Anti-spam toolmaker MailFrontier takes a bite out of junk e-mail with Anti-Spam Gateway Version 2.0, which is worth evaluation by organizations that want to keep spam management in-house. MailFrontier Anti-Spam Gateway 2.0 includes much-needed per-user controls that allowed individual users in eWEEK Labs test network to control what was—and was not—junk e-mail (see screen). Previously, MailFrontier ASG required users to go through an administrator to do this.
MailFrontier Anti-Spam Gateway 2.0
IT managers who have made the decision to keep anti-spam efforts in-house will find MailFrontiers updated Anti-Spam Gateway much easier to administer than previous versions of the product because users can self-administer anti-spam preferences. The subscription fee of $10 to $15 per seat/per year is competitive. In tests, the product was effective at blocking nearly all typical spam in English character sets. It was easy to review junk mail and adjust filter settings to make sure that "good" e-mail that was mistaken for junk was resurrected and subsequently passed through.
EVALUATION SHORT LIST
Our experience in controlling unwanted e-mail was very similar to those with other junk-mail filters weve tested, such as Sunbelt Software Inc.s IHateSpam. It was easy for individual users to denote good and bad e-mail. MailFrontier ASG used these individual lists, along with a companywide list, to effectively filter our e-mail.
We used junk e-mail sent to eWEEK Labs during the past several months, along with messages sent from colleagues and readers, to test MailFrontier ASGs ability to sort the good from the bad. We had very few false positives (legitimate e-mail that was marked as junk), and these were easy to resurrect. However, the system was unable to block e-mail with non-English character sets.
MailFrontier ASG 2.0, which shipped this week, costs $15 per seat per year for 250 to 499 seats. At 2,000 seats, the per-seat price drops to $10 annually. The subscription includes all MailFrontier spam-filter updates, as well as updates from traditional sources such as Mail Abuse Prevention System LLC and ORDB.org, along with algorithms that screen mail messages for patterns, HTML tags, words and spaces.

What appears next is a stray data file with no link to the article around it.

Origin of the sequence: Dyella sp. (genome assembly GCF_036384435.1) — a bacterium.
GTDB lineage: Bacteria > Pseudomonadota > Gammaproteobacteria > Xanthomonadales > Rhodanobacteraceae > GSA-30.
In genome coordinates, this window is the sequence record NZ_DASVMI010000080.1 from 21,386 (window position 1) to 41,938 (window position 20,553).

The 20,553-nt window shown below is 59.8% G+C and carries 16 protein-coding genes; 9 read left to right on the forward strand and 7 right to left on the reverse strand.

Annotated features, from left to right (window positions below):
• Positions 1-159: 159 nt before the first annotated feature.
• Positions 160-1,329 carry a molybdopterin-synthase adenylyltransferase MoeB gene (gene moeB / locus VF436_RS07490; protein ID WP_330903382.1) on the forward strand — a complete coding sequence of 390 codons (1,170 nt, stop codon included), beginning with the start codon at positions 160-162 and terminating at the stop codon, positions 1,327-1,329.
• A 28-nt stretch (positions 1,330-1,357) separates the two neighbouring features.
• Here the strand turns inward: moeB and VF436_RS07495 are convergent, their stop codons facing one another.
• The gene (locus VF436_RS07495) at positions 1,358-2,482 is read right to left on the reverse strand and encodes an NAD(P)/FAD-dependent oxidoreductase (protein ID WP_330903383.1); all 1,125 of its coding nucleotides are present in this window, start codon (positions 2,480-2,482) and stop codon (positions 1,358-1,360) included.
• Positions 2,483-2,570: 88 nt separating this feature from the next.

MailFrontier ASG runs on Windows 2000, NT or XP. We recommend installing it on a stand-alone system with plenty of RAM so it doesnt become an e-mail bottleneck. IT managers should be careful to configure the mail topology so that MailFrontier ASG doesnt become a single point of failure.
MailFrontier has client software for Microsoft Corp.s Outlook and IBMs Lotus Notes. Server-side software is available for filtering Microsoft Exchange, Notes, and Sun Microsystems Inc.s Solaris Sendmail and Postfix.
MailFrontier ASG supplies an Apache Software Foundation Tomcat Web server and neatly lets users see junk e-mail with a click on a URL in the junk mail reminder message. Our test users could scan suspected junk mail and deal with it with ease. When we found a couple of pieces of legitimate mail in the junk box, it was simple to resurrect these messages and add the senders to our "good sender" list.
IT managers should know that spam e-mail signatures are collected from thousands of MailFrontier anti-spam users. (This isnt a new development in MailFrontier ASG.) MailFrontier generates a checksum based on a portion of mail marked as spam. These checksums, which MailFrontier calls "thumbprints," are sent to and evaluated by MailFrontier, then sent to anti-spam gateways.
Senior Analyst Cameron Sturdevant is at email@example.com.